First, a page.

Wednesday, January 11, 2017

Movie Review: Hidden Figures

IMDB Storyline:  As the United States raced against Russia to put a man in space, NASA found untapped talent in a group of African-American female mathematicians that served as the brains behind one of the greatest operations in U.S. history. Based on the unbelievably true life stories of three of these women, known as "human computers", we follow these women as they quickly rose the ranks of NASA alongside many of history's greatest minds specifically tasked with calculating the momentous launch of astronaut John Glenn into orbit, and guaranteeing his safe return. Dorothy Vaughn (Octavia Spencer), Mary Jackson (Janelle Monae), and Katherine Johnson (Taraji P. Henson) crossed all gender, race, and professional lines while their brilliance and desire to dream big, beyond anything ever accomplished before by the human race, firmly cemented them in U.S. history as true American heroes. 

Fangirl Thoughts: This is the movie that you need to see and please pay for it. These type of powerful and inspiring movies need the viewers support to let Hollywood know that these are they type of movies we want to see and not another foolish crap movie. Okay rant done. Now this movie is wonderfully shot. Each actress brings the character to life and while you think the movie will focus on Katherine's accomplishment it also highlights how the other ladies made an impact in NASA.
Frankly I am a bit disgusted that it takes this movie to educate us on some pivotal characters in our race to space. I do not recall Katherine's character being present in the Apollo 13 movie but turns out she was instrumental in that incident as well. This is one of many reasons why I was always fighting with my history teachers. The constant disregard of females and African Americans in history always irked me and I was lucky to have a father that believed in educating me about my history. This movie needs to be shown in schools and frankly these ladies need to be in the chapters of the history books that we cover in school (admit it, you realized that when it came to the chapters that covered "minority" accomplishments, the teacher just did not have enough time to cover those chapters "side eye") but I digress to almost another rant.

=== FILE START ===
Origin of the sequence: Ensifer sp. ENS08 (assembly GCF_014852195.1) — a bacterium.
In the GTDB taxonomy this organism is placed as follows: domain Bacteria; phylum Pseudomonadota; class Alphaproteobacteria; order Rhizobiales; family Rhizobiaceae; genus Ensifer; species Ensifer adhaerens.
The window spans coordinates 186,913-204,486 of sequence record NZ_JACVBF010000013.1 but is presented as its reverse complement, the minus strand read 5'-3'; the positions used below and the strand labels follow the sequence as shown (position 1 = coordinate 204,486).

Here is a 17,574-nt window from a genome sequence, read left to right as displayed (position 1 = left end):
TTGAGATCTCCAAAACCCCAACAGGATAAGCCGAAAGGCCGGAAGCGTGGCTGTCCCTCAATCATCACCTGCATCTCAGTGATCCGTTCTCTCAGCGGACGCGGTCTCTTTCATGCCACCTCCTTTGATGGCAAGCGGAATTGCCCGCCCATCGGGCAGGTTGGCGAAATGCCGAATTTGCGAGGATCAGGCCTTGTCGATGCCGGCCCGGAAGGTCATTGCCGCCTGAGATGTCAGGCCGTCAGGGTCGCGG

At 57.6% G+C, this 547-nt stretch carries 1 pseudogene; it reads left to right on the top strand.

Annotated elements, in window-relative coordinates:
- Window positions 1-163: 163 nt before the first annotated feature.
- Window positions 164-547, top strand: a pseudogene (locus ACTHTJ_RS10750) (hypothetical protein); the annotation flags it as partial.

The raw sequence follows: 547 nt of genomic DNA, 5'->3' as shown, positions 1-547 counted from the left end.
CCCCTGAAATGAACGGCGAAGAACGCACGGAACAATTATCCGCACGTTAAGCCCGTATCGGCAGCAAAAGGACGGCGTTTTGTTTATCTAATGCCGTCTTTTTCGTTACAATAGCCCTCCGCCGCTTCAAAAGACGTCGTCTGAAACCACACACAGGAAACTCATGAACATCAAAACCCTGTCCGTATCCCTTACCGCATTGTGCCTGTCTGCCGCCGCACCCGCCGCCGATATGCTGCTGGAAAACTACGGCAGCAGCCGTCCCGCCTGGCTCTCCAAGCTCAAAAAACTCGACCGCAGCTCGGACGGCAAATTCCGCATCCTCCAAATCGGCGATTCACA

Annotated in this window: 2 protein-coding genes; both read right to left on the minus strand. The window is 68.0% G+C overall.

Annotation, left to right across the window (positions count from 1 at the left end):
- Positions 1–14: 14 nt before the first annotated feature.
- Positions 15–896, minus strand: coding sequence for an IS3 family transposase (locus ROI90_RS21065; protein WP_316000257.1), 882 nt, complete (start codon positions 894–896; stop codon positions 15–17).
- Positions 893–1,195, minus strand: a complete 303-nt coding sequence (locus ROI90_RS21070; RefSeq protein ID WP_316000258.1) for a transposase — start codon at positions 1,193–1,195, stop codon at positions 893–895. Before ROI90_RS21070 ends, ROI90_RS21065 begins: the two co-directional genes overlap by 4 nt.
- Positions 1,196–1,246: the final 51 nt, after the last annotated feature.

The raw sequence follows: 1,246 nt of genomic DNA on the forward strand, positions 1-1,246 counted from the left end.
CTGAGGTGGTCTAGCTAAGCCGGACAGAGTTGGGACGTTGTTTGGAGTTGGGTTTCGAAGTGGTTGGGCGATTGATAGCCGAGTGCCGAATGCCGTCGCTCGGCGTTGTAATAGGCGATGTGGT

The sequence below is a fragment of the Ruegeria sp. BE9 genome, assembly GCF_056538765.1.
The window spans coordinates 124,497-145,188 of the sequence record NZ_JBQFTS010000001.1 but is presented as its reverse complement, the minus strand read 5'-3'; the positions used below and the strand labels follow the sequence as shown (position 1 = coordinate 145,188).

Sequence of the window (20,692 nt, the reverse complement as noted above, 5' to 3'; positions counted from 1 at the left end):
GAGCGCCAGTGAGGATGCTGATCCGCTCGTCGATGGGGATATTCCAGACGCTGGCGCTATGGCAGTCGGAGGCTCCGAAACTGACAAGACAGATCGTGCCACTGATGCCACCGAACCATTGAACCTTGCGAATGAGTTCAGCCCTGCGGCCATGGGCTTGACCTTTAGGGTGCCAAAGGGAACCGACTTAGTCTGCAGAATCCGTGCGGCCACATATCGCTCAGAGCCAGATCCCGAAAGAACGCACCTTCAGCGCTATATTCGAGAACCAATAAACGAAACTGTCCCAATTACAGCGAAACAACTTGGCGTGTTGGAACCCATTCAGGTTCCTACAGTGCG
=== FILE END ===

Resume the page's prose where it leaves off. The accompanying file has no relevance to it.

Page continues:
I enjoyed this movie because it told the story while also educating you on the climate of the time. This was in the height of the Civil Rights movement and segregation. I enjoyed how well each lady carried themselves and showcased their intelligence. I was moved by the movie and I especially enjoyed how Dorothy Vaughn showed true leadership in uplifting the other ladies. I hope that other movies of this nature are made and soon begin to replace the current climate of movies/tv shows.

Post by Vikki
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